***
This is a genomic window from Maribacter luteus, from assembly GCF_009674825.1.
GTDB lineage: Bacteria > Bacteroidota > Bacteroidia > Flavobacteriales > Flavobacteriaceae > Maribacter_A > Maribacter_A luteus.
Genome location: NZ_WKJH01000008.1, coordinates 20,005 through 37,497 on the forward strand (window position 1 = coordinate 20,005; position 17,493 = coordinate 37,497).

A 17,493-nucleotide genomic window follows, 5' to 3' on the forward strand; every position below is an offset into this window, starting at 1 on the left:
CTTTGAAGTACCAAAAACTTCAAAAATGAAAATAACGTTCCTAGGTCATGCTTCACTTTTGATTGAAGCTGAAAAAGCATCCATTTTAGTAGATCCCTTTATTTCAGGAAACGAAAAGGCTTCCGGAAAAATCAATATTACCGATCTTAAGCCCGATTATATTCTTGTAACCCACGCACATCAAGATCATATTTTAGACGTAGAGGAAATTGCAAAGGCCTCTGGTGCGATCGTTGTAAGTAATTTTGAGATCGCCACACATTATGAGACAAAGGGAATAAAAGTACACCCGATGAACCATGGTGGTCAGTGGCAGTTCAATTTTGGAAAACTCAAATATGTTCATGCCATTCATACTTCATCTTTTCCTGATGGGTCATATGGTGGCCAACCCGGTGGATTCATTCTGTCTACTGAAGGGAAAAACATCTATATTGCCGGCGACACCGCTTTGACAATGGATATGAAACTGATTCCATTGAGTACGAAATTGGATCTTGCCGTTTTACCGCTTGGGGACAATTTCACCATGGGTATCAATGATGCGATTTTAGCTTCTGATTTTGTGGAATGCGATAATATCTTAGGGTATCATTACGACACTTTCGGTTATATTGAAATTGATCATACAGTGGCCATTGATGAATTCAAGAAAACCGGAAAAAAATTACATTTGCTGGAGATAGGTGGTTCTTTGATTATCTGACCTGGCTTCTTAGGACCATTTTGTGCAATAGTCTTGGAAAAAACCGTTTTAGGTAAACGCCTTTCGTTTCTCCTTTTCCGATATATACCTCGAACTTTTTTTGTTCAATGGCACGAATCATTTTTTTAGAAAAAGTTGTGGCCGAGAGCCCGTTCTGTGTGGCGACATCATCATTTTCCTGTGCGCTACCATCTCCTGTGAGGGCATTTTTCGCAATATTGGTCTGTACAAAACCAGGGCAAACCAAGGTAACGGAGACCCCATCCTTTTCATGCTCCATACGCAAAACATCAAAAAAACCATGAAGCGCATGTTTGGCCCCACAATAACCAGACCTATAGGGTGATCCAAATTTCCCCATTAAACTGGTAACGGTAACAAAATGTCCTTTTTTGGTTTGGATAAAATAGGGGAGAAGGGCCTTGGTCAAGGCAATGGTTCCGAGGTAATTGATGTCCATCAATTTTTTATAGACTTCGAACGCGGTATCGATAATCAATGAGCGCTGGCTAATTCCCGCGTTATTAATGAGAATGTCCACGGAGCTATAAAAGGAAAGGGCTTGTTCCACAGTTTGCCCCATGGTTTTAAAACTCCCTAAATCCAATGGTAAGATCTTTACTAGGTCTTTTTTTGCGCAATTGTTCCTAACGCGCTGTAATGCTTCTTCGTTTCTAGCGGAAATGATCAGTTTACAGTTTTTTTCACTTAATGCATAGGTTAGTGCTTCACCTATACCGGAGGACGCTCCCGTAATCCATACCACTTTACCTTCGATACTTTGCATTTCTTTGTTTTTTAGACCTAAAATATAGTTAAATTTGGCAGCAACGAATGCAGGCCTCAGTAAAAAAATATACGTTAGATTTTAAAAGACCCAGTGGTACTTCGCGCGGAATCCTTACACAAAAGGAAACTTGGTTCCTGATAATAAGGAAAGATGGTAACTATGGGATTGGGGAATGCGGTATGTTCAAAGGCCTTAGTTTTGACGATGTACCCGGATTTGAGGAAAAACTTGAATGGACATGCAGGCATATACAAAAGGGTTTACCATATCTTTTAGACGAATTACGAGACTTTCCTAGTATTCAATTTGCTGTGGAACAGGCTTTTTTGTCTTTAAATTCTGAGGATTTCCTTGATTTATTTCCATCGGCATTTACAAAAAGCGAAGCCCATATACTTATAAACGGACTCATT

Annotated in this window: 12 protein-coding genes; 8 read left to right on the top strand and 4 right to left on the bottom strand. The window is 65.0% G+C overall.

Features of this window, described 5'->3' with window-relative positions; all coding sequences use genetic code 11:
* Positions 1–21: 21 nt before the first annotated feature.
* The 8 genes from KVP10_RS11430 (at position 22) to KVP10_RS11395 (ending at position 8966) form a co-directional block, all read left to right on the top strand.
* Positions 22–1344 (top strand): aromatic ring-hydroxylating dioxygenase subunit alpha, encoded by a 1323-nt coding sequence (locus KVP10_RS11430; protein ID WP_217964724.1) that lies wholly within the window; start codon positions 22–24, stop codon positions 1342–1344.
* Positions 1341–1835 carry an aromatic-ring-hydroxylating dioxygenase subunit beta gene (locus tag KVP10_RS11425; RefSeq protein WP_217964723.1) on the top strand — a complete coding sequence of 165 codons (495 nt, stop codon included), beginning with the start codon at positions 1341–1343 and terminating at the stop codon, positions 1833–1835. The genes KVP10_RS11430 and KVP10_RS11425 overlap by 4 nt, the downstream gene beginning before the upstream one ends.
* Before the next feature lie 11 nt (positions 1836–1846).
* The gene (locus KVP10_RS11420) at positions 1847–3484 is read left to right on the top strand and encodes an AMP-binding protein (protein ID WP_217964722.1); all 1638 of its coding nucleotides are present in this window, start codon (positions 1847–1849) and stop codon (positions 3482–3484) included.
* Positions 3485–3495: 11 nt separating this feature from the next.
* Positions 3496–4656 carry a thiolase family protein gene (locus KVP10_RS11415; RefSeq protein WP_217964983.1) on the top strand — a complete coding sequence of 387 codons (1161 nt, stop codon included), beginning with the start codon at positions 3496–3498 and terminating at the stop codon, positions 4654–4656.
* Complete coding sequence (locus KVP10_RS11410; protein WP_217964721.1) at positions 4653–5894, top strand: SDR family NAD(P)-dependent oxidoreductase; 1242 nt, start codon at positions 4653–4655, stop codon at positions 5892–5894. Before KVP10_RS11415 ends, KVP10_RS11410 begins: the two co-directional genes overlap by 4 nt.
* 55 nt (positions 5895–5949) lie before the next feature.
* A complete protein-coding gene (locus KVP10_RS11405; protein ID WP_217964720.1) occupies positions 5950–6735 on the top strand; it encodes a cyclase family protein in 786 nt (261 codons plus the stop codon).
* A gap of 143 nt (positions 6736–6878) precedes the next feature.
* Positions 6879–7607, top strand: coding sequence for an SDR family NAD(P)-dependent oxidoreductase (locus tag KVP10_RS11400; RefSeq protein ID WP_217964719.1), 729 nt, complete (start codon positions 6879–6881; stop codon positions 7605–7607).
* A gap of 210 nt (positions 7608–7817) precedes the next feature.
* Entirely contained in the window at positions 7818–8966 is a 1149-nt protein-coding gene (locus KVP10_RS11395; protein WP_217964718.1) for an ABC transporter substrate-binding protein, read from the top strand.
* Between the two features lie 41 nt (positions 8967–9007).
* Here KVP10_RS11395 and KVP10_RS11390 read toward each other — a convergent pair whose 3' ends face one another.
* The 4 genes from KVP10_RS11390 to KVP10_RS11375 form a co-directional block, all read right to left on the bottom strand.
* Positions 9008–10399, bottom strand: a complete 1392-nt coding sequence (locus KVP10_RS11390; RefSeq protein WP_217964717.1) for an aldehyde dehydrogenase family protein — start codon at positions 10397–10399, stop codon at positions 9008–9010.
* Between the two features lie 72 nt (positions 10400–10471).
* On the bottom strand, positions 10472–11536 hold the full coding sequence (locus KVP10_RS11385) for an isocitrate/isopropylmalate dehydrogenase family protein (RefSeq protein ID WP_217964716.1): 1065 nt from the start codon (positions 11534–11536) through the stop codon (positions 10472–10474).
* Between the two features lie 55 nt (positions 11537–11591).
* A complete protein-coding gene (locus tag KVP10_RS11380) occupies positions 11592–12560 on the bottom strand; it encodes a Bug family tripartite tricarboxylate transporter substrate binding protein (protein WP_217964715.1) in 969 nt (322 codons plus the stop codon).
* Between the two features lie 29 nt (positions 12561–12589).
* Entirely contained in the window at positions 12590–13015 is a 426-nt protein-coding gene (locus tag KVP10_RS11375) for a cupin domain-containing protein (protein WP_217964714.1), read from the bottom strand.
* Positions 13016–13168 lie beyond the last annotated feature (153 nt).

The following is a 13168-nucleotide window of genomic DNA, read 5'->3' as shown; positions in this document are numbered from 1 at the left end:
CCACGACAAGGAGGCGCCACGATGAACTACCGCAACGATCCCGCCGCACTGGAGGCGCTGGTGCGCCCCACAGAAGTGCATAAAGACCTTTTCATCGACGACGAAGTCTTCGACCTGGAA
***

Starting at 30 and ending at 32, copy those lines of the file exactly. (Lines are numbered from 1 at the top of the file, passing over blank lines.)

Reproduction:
* A complete protein-coding gene (locus tag KVP10_RS11380) occupies positions 11592–12560 on the bottom strand; it encodes a Bug family tripartite tricarboxylate transporter substrate binding protein (protein WP_217964715.1) in 969 nt (322 codons plus the stop codon).
* Between the two features lie 29 nt (positions 12561–12589).
* Entirely contained in the window at positions 12590–13015 is a 426-nt protein-coding gene (locus tag KVP10_RS11375) for a cupin domain-containing protein (protein WP_217964714.1), read from the bottom strand.